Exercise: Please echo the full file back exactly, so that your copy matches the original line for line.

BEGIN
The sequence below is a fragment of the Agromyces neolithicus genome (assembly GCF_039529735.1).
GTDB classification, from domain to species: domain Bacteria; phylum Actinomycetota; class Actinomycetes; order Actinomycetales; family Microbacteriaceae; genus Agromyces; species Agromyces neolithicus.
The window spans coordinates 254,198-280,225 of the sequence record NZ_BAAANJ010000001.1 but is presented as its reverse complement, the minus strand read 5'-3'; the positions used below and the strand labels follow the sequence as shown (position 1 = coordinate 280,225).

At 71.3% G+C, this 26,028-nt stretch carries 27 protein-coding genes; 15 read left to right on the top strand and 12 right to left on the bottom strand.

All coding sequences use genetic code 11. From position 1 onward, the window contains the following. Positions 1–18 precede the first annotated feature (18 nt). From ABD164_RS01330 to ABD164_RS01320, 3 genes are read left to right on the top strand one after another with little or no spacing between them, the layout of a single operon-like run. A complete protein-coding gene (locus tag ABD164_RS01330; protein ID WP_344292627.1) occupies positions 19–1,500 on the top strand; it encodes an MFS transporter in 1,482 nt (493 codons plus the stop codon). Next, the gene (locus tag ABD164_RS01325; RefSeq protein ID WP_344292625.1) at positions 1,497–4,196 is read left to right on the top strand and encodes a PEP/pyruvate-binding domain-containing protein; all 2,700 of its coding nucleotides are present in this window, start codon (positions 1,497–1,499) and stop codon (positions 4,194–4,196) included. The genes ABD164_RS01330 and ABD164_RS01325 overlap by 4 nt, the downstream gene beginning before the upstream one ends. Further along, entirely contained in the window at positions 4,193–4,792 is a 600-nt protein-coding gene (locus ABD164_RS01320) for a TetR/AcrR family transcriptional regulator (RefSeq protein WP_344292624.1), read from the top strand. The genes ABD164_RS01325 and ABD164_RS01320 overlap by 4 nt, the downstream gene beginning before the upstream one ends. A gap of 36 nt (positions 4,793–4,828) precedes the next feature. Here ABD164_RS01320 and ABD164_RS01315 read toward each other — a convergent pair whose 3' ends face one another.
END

The sequence below is a fragment of the Agromyces neolithicus genome (assembly GCF_039529735.1).
GTDB classification, from domain to species: domain Bacteria; phylum Actinomycetota; class Actinomycetes; order Actinomycetales; family Microbacteriaceae; genus Agromyces; species Agromyces neolithicus.
The window spans coordinates 254,198-280,225 of the sequence record NZ_BAAANJ010000001.1 but is presented as its reverse complement, the minus strand read 5'-3'; the positions used below and the strand labels follow the sequence as shown (position 1 = coordinate 280,225).

At 71.3% G+C, this 26,028-nt stretch carries 27 protein-coding genes; 15 read left to right on the top strand and 12 right to left on the bottom strand.

All coding sequences use genetic code 11. From position 1 onward, the window contains the following. Positions 1–18 precede the first annotated feature (18 nt). From ABD164_RS01330 to ABD164_RS01320, 3 genes are read left to right on the top strand one after another with little or no spacing between them, the layout of a single operon-like run. A complete protein-coding gene (locus tag ABD164_RS01330; protein ID WP_344292627.1) occupies positions 19–1,500 on the top strand; it encodes an MFS transporter in 1,482 nt (493 codons plus the stop codon). Next, the gene (locus tag ABD164_RS01325; RefSeq protein ID WP_344292625.1) at positions 1,497–4,196 is read left to right on the top strand and encodes a PEP/pyruvate-binding domain-containing protein; all 2,700 of its coding nucleotides are present in this window, start codon (positions 1,497–1,499) and stop codon (positions 4,194–4,196) included. The genes ABD164_RS01330 and ABD164_RS01325 overlap by 4 nt, the downstream gene beginning before the upstream one ends. Further along, entirely contained in the window at positions 4,193–4,792 is a 600-nt protein-coding gene (locus ABD164_RS01320) for a TetR/AcrR family transcriptional regulator (RefSeq protein WP_344292624.1), read from the top strand. The genes ABD164_RS01325 and ABD164_RS01320 overlap by 4 nt, the downstream gene beginning before the upstream one ends. A gap of 36 nt (positions 4,793–4,828) precedes the next feature. Here ABD164_RS01320 and ABD164_RS01315 read toward each other — a convergent pair whose 3' ends face one another.